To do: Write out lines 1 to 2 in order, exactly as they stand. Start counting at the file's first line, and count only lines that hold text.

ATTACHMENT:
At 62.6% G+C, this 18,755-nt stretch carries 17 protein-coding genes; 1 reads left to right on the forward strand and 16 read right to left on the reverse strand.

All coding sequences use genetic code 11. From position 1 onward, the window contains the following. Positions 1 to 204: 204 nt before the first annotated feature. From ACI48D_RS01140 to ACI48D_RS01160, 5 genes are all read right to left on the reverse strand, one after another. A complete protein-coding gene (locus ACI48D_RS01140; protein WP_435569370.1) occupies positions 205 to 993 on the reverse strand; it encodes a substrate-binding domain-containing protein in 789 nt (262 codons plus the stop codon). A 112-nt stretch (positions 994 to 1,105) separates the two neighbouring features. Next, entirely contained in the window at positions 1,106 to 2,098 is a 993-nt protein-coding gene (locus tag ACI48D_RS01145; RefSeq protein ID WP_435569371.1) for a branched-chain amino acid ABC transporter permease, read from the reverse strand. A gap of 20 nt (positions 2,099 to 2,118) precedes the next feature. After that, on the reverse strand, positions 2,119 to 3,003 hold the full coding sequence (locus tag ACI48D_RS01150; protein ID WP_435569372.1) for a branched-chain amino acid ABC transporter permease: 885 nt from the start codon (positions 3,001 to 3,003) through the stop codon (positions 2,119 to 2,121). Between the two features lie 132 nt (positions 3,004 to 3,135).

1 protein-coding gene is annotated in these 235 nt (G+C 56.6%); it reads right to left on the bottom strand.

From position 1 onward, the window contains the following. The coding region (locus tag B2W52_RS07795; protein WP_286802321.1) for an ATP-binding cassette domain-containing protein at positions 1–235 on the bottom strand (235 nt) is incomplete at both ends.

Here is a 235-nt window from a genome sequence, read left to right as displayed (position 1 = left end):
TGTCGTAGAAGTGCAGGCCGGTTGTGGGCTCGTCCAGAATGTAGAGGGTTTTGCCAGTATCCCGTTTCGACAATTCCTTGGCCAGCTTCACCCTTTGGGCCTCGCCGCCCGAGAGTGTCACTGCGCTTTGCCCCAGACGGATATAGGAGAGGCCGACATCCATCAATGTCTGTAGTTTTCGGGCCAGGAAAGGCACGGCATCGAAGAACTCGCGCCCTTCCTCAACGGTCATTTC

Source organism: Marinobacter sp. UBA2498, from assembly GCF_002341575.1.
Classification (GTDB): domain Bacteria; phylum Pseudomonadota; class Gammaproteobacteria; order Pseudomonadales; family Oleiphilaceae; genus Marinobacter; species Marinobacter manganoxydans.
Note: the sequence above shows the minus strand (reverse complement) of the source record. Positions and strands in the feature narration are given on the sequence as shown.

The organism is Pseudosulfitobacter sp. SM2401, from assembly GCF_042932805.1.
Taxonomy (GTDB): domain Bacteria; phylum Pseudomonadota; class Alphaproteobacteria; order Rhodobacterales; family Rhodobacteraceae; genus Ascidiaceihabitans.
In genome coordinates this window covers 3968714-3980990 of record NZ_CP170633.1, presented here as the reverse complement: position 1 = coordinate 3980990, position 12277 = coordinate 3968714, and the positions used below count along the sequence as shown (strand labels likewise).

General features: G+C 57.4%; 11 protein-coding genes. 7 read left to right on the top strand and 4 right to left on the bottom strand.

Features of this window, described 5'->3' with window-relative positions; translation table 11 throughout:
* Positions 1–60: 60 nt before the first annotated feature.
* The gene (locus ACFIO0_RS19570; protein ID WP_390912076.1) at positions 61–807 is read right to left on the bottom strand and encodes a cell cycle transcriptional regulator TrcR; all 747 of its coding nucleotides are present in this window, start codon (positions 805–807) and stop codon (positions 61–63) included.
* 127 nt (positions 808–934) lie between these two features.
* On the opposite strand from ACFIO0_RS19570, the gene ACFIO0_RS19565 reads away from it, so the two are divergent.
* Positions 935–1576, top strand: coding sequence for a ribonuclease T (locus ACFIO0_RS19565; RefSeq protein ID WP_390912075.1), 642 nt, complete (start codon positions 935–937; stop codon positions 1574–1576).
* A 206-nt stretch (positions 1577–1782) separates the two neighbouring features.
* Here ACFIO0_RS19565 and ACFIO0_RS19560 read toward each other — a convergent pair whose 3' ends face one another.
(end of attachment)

At 62.6% G+C, this 18,755-nt stretch carries 17 protein-coding genes; 1 reads left to right on the forward strand and 16 read right to left on the reverse strand.

All coding sequences use genetic code 11. From position 1 onward, the window contains the following. Positions 1 to 204: 204 nt before the first annotated feature. From ACI48D_RS01140 to ACI48D_RS01160, 5 genes are all read right to left on the reverse strand, one after another. A complete protein-coding gene (locus ACI48D_RS01140; protein WP_435569370.1) occupies positions 205 to 993 on the reverse strand; it encodes a substrate-binding domain-containing protein in 789 nt (262 codons plus the stop codon). A 112-nt stretch (positions 994 to 1,105) separates the two neighbouring features. Next, entirely contained in the window at positions 1,106 to 2,098 is a 993-nt protein-coding gene (locus tag ACI48D_RS01145; RefSeq protein ID WP_435569371.1) for a branched-chain amino acid ABC transporter permease, read from the reverse strand. A gap of 20 nt (positions 2,099 to 2,118) precedes the next feature. After that, on the reverse strand, positions 2,119 to 3,003 hold the full coding sequence (locus tag ACI48D_RS01150; protein ID WP_435569372.1) for a branched-chain amino acid ABC transporter permease: 885 nt from the start codon (positions 3,001 to 3,003) through the stop codon (positions 2,119 to 2,121). Between the two features lie 132 nt (positions 3,004 to 3,135).